LBK: Plan your schedule so you don’t miss important sessions. Mark down the oral abstracts in your area of hematology first. Look at the education sessions and rank them based on your interest. If you miss one, check out the ASH Education Program. Many pharmaceutical companies and other hemostasis and thrombosis groups offer additional educational events that require registration ahead of time. Watch for email alerts because the sessions fill up quickly!
Bring comfortable shoes because you can walk for miles in the conference center. Stay in a hotel that offers breakfast and is close to the conference center, if possible. The lines for coffee at the conference center are long, so caffeinate before you arrive in morning. There are appetizers at the poster sessions and often at the university events. Plan at least one dinner with friends and/or mentors or else you will eat appetizers for dinner for the entire meeting! Also, be aware if your institution or state has restrictions regarding attendance at pharmaceutical-sponsored events.
Why should trainees/fellows attend the meeting? Do you have any general advice for first-time attendees?
SS: For a medical student or resident, the ASH annual meeting is a great opportunity to see what hematology is all about and meet prospective colleagues. Fellows can really focus on their field of interest and forge connections for future collaborations.
I would recommend that all first-time attendees go through the program beforehand to decide on sessions they would like to attend and download the meeting app. Having an agenda is helpful. The trainee sessions are a great place to start. I also suggest getting the virtual meeting subscription as it allows you to watch all of the education sessions later. It is heavily discounted for trainees, and fellows can use their annual credit from Fundamentals of Hematology for Fellows (FHF) to get it for free!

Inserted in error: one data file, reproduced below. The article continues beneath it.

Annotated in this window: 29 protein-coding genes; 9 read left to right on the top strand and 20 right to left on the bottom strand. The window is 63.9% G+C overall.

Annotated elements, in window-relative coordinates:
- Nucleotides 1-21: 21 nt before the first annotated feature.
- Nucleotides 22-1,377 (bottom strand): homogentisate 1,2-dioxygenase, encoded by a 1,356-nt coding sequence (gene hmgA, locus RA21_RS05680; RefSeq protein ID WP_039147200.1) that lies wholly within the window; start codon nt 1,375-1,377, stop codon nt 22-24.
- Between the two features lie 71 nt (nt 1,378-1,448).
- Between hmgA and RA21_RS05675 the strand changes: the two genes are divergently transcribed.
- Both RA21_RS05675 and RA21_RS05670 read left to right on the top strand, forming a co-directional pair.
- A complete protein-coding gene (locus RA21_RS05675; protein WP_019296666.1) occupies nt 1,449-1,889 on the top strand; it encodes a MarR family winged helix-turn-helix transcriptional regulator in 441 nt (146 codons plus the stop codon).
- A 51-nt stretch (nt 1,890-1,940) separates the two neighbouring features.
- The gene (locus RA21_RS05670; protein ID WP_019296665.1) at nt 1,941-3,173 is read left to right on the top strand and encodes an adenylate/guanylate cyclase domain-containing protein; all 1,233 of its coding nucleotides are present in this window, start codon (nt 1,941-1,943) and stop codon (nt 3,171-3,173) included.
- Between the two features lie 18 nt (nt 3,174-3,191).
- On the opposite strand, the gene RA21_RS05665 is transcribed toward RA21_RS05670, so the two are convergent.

LBK: Attending the ASH annual meeting allows you to hear cutting-edge research, discuss projects, and develop collaborations. Networking is important in academic medicine. The people you meet may be your future boss, collaborator, or manuscript or grant reviewer.
If you are starting to look for positions, email people and set up meetings during the conference. If there is a researcher whose work you are interested in, see if they are presenting a poster. Introduce yourself and ask a question. Bring business cards if you have them. Ask your mentor to walk around with you and introduce you to other colleagues. If you are presenting a poster, make copies to hand out to people that include your email address. Most importantly, follow up with people after the meeting.
Attend Trainee Day and other trainee sessions and events; these are great ways to meet mentors and trainees from other institutions. I also recommend attending the Networking Reception for Female Hematologists and Promoting Minorities in Hematology Presentations and Reception. These are great opportunities to have one-on-one conversations with leaders in the field.